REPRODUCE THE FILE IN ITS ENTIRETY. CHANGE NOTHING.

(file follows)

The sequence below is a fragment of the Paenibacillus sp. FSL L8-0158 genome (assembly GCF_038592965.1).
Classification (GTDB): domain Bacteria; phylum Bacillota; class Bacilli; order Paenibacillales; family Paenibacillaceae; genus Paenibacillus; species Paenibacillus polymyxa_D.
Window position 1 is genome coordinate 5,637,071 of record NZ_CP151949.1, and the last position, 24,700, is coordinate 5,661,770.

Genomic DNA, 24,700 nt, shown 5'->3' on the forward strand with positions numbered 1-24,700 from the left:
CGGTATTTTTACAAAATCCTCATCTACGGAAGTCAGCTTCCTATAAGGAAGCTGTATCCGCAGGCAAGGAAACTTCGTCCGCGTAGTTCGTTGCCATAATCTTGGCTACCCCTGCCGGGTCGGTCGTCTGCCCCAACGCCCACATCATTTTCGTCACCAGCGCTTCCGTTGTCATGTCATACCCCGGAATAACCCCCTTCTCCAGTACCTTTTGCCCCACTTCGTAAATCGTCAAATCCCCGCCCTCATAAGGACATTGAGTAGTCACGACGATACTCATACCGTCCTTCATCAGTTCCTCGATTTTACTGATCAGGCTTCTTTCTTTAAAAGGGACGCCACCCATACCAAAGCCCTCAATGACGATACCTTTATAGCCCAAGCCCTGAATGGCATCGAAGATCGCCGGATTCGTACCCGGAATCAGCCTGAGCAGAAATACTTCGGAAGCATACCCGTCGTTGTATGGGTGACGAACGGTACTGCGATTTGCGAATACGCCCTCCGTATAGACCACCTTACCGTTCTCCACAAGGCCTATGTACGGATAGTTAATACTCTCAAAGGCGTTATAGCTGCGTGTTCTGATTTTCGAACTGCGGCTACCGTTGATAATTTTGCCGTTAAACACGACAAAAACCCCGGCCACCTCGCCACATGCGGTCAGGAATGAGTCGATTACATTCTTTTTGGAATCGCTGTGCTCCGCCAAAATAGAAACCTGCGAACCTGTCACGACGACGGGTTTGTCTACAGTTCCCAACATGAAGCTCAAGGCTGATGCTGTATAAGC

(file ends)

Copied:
The sequence below is a fragment of the Paenibacillus sp. FSL L8-0158 genome (assembly GCF_038592965.1).
Classification (GTDB): domain Bacteria; phylum Bacillota; class Bacilli; order Paenibacillales; family Paenibacillaceae; genus Paenibacillus; species Paenibacillus polymyxa_D.
Window position 1 is genome coordinate 5,637,071 of record NZ_CP151949.1, and the last position, 24,700, is coordinate 5,661,770.

Genomic DNA, 24,700 nt, shown 5'->3' on the forward strand with positions numbered 1-24,700 from the left:
CGGTATTTTTACAAAATCCTCATCTACGGAAGTCAGCTTCCTATAAGGAAGCTGTATCCGCAGGCAAGGAAACTTCGTCCGCGTAGTTCGTTGCCATAATCTTGGCTACCCCTGCCGGGTCGGTCGTCTGCCCCAACGCCCACATCATTTTCGTCACCAGCGCTTCCGTTGTCATGTCATACCCCGGAATAACCCCCTTCTCCAGTACCTTTTGCCCCACTTCGTAAATCGTCAAATCCCCGCCCTCATAAGGACATTGAGTAGTCACGACGATACTCATACCGTCCTTCATCAGTTCCTCGATTTTACTGATCAGGCTTCTTTCTTTAAAAGGGACGCCACCCATACCAAAGCCCTCAATGACGATACCTTTATAGCCCAAGCCCTGAATGGCATCGAAGATCGCCGGATTCGTACCCGGAATCAGCCTGAGCAGAAATACTTCGGAAGCATACCCGTCGTTGTATGGGTGACGAACGGTACTGCGATTTGCGAATACGCCCTCCGTATAGACCACCTTACCGTTCTCCACAAGGCCTATGTACGGATAGTTAATACTCTCAAAGGCGTTATAGCTGCGTGTTCTGATTTTCGAACTGCGGCTACCGTTGATAATTTTGCCGTTAAACACGACAAAAACCCCGGCCACCTCGCCACATGCGGTCAGGAATGAGTCGATTACATTCTTTTTGGAATCGCTGTGCTCCGCCAAAATAGAAACCTGCGAACCTGTCACGACGACGGGTTTGTCTACAGTTCCCAACATGAAGCTCAAGGCTGATGCTGTATAAGC